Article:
When did toothpaste stop being just toothpaste?
It's almost bewildering to pick out a tube of toothpaste today. Even my favorite brand carries so many options that I feel as if making a choice means that I'm failing in some other area.
For example, I can get a tube with baking soda, peroxide, and tartar protection in a "fresh mint." But that means I have to forgo the breath freshening Scope add-on. So, what does that say about me? Clearly, I care more about my own hygiene than whether you have to be subject to my bad breath.
I recently ran out of my favorite toothpaste and had to scramble around to find a travel tube. In desperation, I opened a travel tube of something other than my favorite and discovered that it isn't toothpaste, it's a "whitening mint experience." So, now I'm putting an "experience" on my teeth multiple times per day. That's just weird.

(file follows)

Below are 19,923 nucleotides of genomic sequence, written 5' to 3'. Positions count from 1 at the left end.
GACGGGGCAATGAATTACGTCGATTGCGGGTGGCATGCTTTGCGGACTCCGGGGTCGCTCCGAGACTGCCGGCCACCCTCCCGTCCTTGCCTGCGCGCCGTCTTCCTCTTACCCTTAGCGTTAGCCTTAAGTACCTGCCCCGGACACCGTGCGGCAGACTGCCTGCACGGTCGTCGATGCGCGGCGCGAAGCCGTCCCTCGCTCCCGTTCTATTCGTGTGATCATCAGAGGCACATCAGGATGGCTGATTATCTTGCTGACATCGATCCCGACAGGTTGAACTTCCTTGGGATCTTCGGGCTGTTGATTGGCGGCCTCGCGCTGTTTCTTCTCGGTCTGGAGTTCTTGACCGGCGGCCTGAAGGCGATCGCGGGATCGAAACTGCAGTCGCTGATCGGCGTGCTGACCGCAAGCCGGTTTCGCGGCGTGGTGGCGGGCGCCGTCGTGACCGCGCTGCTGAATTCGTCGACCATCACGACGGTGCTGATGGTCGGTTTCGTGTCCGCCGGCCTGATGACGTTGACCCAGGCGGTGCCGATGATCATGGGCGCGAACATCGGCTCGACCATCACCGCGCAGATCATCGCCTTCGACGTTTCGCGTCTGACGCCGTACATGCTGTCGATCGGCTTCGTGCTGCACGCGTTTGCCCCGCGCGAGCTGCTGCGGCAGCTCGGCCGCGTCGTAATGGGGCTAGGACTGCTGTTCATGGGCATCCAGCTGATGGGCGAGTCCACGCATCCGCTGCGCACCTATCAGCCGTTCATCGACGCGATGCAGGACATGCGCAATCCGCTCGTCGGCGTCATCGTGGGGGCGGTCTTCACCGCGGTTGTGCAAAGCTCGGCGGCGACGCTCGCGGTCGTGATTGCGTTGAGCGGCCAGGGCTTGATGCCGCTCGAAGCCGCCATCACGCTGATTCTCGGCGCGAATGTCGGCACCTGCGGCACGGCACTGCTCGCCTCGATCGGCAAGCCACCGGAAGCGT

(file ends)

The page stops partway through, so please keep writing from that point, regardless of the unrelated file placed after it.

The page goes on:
But toothpaste or "whitening mint experiences" are not really modern inventions -- despite the ability to buy all sorts of flavors and add-ons. The ancient Egyptians are believed to have made a "dental cream" by mixing powdered ashes of oxen hooves with myrrh, burned egg shells, pumice, and water.
The earliest record of an actual "toothpaste" (I don't know about the "whitening mint experience")was in 1789. A recipe of the day called for using burnt bread. (Probably someone with my track record for cooking made this one up.)
Another toothpaste recipe at the time called for:
1 1/2 oz. dragons blood (Now we know why we can't find them.)
1 1/2 oz. cinnamon
1 oz. burnt alum
Well, brush on, everyone. I'm going to return to my "whitening mint experience."